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Frequently Asked Questions (FAQ) about Allergies

What is an allergy?
What are some common allergens?
What is a food-allergy?
What is the best treatment for food allergies?
What are the common symptoms of an allergy?
What are allergy shots?
What is allergy testing?
Who should consider allergy shots?
How can an allergist help me?

What is an allergy?
An allergy is an abnormal reaction to ordinarily harmless substances. These substances, called allergens, may be inhaled, swallowed or come into contact with the skin. When an allergen is absorbed into the body it triggers white blood cells to produce IgE antibodies. These antibodies attach themselves to mast cells causing release of potent chemical mediators such as histamine, causing typical allergic symptoms.

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What are some common allergens?
Some common allergens are pollen, mold spores, dust mites, animal dander, feathers, foods, medications and insect stings.

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What is a food-allergy?
A food allergy occurs when the immune system mistakenly believes that a harmless substance, in this case a food item, is harmful. In an attempt to protect the body, it creates IgE antibodies to that food. The next time the individual eats that food, the immune system releases massive amounts of chemicals and histamines in order to protect the body.

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What is the best treatment for food allergies?
Strict avoidance of the allergy-causing food is the only way to avoid a reaction. Reading ingredient labels for all foods is the key to maintaining control over the allergy.

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What are the common symptoms of an allergy?
Allergy symptoms can be mild, moderate, or severe. Mild reactions include these symptoms, watery, itchy eyes, sneezing, and a constant runny nose. Moderate reactions include symptoms that spread to other parts of the body. These may include itchiness or difficulty breathing. A severe reaction (anaphylaxis) is a rare, life-threatening emergency in which the body's response to the allergen is sudden and affects the whole body. If you suspect you may be suffering from allergies, contact an allergist/immunologist for a professional diagnosis and treatment plan.

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What are allergy shots?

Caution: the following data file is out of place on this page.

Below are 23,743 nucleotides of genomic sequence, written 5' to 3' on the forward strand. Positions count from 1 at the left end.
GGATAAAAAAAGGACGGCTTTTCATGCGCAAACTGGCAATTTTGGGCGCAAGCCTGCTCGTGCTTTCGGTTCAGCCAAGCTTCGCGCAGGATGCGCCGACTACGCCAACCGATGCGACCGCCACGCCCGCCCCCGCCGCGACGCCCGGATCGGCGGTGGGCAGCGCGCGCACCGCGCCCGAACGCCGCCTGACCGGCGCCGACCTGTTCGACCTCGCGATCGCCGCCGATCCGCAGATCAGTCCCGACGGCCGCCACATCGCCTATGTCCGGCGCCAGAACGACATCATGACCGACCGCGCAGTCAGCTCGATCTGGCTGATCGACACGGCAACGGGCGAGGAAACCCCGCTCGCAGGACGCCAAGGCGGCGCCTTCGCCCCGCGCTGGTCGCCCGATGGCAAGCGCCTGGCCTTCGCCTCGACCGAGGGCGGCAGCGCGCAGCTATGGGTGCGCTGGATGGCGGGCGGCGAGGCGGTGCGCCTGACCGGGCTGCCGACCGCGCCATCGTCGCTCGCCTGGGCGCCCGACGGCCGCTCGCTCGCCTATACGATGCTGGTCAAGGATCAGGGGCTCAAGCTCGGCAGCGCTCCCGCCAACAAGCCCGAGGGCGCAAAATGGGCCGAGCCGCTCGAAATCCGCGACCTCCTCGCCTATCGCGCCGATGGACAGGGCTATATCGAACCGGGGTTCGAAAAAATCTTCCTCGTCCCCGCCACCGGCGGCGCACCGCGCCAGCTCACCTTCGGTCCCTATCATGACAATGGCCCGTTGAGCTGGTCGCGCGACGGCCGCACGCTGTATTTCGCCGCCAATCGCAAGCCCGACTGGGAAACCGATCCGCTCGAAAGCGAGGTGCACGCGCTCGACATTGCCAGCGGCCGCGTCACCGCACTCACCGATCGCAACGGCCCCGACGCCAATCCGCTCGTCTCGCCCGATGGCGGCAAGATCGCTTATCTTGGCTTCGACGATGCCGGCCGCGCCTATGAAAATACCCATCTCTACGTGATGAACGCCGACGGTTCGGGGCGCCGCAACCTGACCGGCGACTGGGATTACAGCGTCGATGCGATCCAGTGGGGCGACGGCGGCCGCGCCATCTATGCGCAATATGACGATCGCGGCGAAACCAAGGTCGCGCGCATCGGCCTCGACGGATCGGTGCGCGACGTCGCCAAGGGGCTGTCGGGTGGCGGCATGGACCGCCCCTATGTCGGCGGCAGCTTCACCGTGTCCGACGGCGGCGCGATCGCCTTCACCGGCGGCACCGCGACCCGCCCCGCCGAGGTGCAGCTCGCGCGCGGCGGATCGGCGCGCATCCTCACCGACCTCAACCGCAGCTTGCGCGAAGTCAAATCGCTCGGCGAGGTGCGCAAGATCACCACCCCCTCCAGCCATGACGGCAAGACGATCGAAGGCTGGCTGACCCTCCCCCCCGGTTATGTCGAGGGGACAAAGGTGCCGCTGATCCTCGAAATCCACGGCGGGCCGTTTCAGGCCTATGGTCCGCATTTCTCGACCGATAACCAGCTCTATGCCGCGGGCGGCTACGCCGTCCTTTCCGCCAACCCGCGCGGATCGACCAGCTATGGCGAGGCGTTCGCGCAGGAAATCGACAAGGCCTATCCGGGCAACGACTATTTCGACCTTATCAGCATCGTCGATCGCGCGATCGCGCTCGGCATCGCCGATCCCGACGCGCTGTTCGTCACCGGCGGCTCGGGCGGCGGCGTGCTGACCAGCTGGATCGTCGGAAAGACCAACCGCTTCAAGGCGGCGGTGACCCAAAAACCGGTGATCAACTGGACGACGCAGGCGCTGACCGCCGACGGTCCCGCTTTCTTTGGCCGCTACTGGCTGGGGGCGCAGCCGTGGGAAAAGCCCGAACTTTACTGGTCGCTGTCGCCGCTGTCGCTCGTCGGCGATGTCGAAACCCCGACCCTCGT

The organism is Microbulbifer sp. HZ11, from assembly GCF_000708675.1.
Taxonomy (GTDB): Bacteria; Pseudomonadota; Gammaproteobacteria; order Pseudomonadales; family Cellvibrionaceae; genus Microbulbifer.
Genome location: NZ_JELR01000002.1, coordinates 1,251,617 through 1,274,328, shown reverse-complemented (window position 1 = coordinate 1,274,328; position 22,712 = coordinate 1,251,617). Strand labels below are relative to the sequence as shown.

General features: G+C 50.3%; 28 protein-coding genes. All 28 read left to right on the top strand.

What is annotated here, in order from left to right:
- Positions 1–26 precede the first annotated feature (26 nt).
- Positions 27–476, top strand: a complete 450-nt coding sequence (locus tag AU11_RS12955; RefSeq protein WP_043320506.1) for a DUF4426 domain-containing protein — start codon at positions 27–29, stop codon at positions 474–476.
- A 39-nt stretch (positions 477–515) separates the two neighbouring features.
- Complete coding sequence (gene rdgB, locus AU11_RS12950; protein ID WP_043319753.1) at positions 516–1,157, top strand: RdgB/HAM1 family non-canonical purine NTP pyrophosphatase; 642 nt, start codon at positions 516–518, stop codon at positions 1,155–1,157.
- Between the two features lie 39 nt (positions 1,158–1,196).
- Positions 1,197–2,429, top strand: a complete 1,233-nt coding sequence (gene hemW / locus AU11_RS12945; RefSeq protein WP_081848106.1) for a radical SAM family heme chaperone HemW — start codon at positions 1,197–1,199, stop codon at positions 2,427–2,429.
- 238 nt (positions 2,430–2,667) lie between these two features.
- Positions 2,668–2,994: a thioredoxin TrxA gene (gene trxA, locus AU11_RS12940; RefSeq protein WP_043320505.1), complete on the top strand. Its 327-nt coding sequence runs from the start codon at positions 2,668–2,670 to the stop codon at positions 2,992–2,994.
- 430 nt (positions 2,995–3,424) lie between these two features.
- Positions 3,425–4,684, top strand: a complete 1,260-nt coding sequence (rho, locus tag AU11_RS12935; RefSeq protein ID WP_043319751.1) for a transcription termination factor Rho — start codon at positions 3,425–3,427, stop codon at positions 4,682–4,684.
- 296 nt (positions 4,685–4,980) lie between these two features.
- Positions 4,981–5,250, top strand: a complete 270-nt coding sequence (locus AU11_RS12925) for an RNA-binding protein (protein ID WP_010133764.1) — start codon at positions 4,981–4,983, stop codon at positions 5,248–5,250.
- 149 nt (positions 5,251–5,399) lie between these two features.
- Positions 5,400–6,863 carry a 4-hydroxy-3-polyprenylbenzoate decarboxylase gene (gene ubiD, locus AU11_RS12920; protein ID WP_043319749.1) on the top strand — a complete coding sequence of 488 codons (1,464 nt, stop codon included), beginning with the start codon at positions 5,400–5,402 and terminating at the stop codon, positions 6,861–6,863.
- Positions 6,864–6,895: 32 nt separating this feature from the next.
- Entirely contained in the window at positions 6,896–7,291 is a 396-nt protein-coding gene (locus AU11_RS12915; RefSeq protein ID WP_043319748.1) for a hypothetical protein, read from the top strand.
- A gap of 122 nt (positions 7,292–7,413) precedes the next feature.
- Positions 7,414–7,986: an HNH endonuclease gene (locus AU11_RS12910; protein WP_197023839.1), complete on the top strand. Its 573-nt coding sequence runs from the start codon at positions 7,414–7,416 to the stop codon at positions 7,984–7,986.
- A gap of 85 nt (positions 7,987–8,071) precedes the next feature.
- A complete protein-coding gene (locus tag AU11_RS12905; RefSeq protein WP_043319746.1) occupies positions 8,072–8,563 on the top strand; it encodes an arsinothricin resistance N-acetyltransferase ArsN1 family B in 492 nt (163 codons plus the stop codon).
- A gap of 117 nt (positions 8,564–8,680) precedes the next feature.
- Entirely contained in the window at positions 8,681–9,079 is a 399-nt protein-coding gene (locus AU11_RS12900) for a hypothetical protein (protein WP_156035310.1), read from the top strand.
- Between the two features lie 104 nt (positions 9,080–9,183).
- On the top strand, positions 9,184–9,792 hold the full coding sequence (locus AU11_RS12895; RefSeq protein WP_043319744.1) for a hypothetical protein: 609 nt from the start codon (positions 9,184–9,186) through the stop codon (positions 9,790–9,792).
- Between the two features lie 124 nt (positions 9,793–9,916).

Allergy shots or allergen immunotherapy is a form of treatment aimed at decreasing your sensitivity to substances you may be allergic to called allergens. These allergens are identified by allergy testing, and are the substances that trigger your allergy symptoms when you are exposed to them. Allergen immunotherapy involves injecting increasing amounts of an allergen to a patient over several months. Immunotherapy has been shown to prevent the development of new allergies and, in children, it can prevent the progression of the allergic disease from allergic rhinitis to asthma. Allergen immunotherapy can lead to the long-lasting relief of allergy symptoms after treatment is stopped.

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What is allergy testing?
If you are allergic, you are reacting to a particular substance. Any substance that can trigger an allergic reaction is called an allergen. To determine which specific substances are triggering your allergies, your allergist/immunologist will safely and effectively test your skin, or sometimes your blood, using tiny amounts of commonly troublesome allergens.

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Who should consider allergy shots or allergy immunotherapy?
People with moderate to severe allergies should consider immunotherapy as well as those who have allergies throughout the year, those who do not respond to allergy medications, and those who are allergic to substances which are hard to avoid, like trees and grasses and pets. Immunotherapy is strongly recommended for people with severe allergies to insect stings. Immunotherapy is not recommended for food allergies because it has not been shown to be effective and because of the chance of a severe allergic reaction to the injection.

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How can an allergist help me?
An allergist is a pediatrician or an internal medicine doctor who has undergone an additional two to three years of training in allergic/immunologic disease. Allergic/immunologic disease includes things like hay fever, asthma, eczema, hives and diseases dealing with compromised immune systems. If you think you might have any of these, see your family doctor. If, after carrying out your doctor's suggestions, you aren't satisfied with your quality of life, consider seeing a specialist. Allergists can use work with you to do more advanced testing or provide different types of treatments and management techniques. Dr. Ellenburg and Dr. Frazier are both board certified pediatric allergists.

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Allergy & Asthma Affiliates / 2121 Highland Avenue / Knoxville, TN 37916 / (865) 525-2640